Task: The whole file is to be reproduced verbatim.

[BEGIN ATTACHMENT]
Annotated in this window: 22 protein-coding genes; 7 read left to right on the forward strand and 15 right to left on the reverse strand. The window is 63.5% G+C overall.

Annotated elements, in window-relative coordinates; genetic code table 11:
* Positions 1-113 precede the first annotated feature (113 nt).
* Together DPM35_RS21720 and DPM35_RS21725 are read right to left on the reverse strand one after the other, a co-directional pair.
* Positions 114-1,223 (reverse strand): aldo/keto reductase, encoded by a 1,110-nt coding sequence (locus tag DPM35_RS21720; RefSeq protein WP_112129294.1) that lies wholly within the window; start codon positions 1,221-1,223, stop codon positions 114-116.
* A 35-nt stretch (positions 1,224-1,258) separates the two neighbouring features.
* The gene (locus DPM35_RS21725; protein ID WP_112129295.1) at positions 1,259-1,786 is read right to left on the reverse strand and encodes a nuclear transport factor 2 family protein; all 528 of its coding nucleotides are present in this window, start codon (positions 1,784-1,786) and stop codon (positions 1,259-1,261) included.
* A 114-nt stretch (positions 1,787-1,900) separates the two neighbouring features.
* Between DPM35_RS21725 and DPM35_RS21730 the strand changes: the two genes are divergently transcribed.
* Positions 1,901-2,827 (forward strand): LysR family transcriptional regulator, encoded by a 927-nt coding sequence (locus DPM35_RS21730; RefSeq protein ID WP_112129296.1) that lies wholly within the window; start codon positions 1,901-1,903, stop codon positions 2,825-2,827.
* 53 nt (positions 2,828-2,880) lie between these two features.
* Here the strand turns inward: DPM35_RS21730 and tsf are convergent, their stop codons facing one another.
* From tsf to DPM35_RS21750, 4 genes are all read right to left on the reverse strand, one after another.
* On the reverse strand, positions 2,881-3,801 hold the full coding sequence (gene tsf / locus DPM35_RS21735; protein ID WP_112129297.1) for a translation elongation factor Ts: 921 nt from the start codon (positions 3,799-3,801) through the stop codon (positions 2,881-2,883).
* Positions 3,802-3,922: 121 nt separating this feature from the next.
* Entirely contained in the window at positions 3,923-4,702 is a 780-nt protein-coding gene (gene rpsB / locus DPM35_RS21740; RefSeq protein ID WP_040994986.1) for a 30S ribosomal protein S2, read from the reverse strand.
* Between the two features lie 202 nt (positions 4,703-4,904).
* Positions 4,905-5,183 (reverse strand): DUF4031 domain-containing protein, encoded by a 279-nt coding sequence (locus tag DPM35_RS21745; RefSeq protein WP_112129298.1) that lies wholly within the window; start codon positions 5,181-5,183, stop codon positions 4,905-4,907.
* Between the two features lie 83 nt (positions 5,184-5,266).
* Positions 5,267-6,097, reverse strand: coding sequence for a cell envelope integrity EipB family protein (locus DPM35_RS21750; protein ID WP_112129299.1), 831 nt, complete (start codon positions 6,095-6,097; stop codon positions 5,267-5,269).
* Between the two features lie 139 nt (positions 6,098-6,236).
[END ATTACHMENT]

Annotated in this window: 22 protein-coding genes; 7 read left to right on the forward strand and 15 right to left on the reverse strand. The window is 63.5% G+C overall.

Annotated elements, in window-relative coordinates; genetic code table 11:
* Positions 1-113 precede the first annotated feature (113 nt).
* Together DPM35_RS21720 and DPM35_RS21725 are read right to left on the reverse strand one after the other, a co-directional pair.
* Positions 114-1,223 (reverse strand): aldo/keto reductase, encoded by a 1,110-nt coding sequence (locus tag DPM35_RS21720; RefSeq protein WP_112129294.1) that lies wholly within the window; start codon positions 1,221-1,223, stop codon positions 114-116.
* A 35-nt stretch (positions 1,224-1,258) separates the two neighbouring features.
* The gene (locus DPM35_RS21725; protein ID WP_112129295.1) at positions 1,259-1,786 is read right to left on the reverse strand and encodes a nuclear transport factor 2 family protein; all 528 of its coding nucleotides are present in this window, start codon (positions 1,784-1,786) and stop codon (positions 1,259-1,261) included.
* A 114-nt stretch (positions 1,787-1,900) separates the two neighbouring features.
* Between DPM35_RS21725 and DPM35_RS21730 the strand changes: the two genes are divergently transcribed.
* Positions 1,901-2,827 (forward strand): LysR family transcriptional regulator, encoded by a 927-nt coding sequence (locus DPM35_RS21730; RefSeq protein ID WP_112129296.1) that lies wholly within the window; start codon positions 1,901-1,903, stop codon positions 2,825-2,827.
* 53 nt (positions 2,828-2,880) lie between these two features.
* Here the strand turns inward: DPM35_RS21730 and tsf are convergent, their stop codons facing one another.
* From tsf to DPM35_RS21750, 4 genes are all read right to left on the reverse strand, one after another.
* On the reverse strand, positions 2,881-3,801 hold the full coding sequence (gene tsf / locus DPM35_RS21735; protein ID WP_112129297.1) for a translation elongation factor Ts: 921 nt from the start codon (positions 3,799-3,801) through the stop codon (positions 2,881-2,883).
* Positions 3,802-3,922: 121 nt separating this feature from the next.
* Entirely contained in the window at positions 3,923-4,702 is a 780-nt protein-coding gene (gene rpsB / locus DPM35_RS21740; RefSeq protein ID WP_040994986.1) for a 30S ribosomal protein S2, read from the reverse strand.
* Between the two features lie 202 nt (positions 4,703-4,904).
* Positions 4,905-5,183 (reverse strand): DUF4031 domain-containing protein, encoded by a 279-nt coding sequence (locus tag DPM35_RS21745; RefSeq protein WP_112129298.1) that lies wholly within the window; start codon positions 5,181-5,183, stop codon positions 4,905-4,907.
* Between the two features lie 83 nt (positions 5,184-5,266).
* Positions 5,267-6,097, reverse strand: coding sequence for a cell envelope integrity EipB family protein (locus DPM35_RS21750; protein ID WP_112129299.1), 831 nt, complete (start codon positions 6,095-6,097; stop codon positions 5,267-5,269).
* Between the two features lie 139 nt (positions 6,098-6,236).